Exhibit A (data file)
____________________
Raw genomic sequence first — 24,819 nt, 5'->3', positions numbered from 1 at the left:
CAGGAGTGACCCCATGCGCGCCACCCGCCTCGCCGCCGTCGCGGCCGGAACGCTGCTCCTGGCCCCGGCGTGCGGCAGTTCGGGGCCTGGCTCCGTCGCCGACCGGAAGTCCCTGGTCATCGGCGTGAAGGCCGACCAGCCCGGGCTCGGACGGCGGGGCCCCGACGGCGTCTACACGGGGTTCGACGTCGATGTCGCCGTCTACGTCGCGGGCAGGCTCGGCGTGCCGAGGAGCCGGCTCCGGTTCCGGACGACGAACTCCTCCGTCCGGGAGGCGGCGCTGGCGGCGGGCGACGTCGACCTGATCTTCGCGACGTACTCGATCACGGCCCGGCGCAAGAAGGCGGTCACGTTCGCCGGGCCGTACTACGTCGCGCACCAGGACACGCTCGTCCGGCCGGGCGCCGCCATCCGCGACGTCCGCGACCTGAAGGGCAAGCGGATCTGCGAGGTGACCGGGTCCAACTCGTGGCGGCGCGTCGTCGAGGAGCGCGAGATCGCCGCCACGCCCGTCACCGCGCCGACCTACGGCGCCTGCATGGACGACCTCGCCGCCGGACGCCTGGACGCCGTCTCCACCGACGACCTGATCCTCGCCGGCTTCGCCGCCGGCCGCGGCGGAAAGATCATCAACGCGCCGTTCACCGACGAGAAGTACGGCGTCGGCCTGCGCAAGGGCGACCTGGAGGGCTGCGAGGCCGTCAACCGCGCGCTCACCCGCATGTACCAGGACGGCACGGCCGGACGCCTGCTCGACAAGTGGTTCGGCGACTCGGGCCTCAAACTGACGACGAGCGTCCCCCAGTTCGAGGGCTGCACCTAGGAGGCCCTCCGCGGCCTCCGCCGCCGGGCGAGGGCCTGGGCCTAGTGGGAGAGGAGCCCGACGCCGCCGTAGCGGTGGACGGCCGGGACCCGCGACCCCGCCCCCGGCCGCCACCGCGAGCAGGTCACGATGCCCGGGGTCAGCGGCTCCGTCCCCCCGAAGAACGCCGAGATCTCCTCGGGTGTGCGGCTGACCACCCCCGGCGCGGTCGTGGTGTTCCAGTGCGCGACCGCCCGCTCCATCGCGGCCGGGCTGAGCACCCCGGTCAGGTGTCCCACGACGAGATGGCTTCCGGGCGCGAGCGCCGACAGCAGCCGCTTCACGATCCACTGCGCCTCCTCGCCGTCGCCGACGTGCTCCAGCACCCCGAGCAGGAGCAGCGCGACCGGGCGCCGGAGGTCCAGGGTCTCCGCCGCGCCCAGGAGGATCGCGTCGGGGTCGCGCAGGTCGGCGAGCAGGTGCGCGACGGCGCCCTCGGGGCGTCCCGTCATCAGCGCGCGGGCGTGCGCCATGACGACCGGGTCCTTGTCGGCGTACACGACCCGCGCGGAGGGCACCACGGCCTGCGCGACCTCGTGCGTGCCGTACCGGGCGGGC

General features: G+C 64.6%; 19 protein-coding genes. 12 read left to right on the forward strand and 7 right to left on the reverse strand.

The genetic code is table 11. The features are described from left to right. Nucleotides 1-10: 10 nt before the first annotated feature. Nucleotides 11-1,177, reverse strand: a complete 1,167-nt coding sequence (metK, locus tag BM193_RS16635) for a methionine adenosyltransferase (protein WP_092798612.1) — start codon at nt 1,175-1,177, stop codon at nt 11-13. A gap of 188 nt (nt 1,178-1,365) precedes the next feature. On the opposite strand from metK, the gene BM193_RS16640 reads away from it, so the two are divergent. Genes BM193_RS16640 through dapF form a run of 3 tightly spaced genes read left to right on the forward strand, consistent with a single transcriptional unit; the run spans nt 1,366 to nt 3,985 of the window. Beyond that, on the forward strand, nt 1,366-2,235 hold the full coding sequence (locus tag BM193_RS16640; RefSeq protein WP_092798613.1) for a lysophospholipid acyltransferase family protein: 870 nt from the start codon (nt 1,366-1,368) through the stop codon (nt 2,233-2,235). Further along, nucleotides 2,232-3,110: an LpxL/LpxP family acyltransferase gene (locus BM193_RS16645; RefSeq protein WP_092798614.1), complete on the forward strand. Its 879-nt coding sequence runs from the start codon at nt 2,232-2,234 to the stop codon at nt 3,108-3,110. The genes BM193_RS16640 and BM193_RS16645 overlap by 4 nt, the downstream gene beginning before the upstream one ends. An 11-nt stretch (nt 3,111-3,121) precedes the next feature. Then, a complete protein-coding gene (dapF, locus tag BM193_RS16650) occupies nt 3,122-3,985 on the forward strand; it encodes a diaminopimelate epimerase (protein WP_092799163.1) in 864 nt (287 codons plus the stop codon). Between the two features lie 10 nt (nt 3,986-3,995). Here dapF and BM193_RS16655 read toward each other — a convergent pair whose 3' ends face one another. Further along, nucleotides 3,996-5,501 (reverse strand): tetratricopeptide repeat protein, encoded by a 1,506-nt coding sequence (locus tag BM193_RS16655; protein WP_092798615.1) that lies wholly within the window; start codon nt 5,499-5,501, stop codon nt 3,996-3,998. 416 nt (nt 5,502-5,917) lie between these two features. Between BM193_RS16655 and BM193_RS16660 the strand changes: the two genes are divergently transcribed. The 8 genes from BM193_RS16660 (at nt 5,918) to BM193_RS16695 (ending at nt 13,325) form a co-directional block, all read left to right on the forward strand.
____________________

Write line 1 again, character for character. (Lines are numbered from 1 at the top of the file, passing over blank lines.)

Raw genomic sequence first — 24,819 nt, 5'->3', positions numbered from 1 at the left: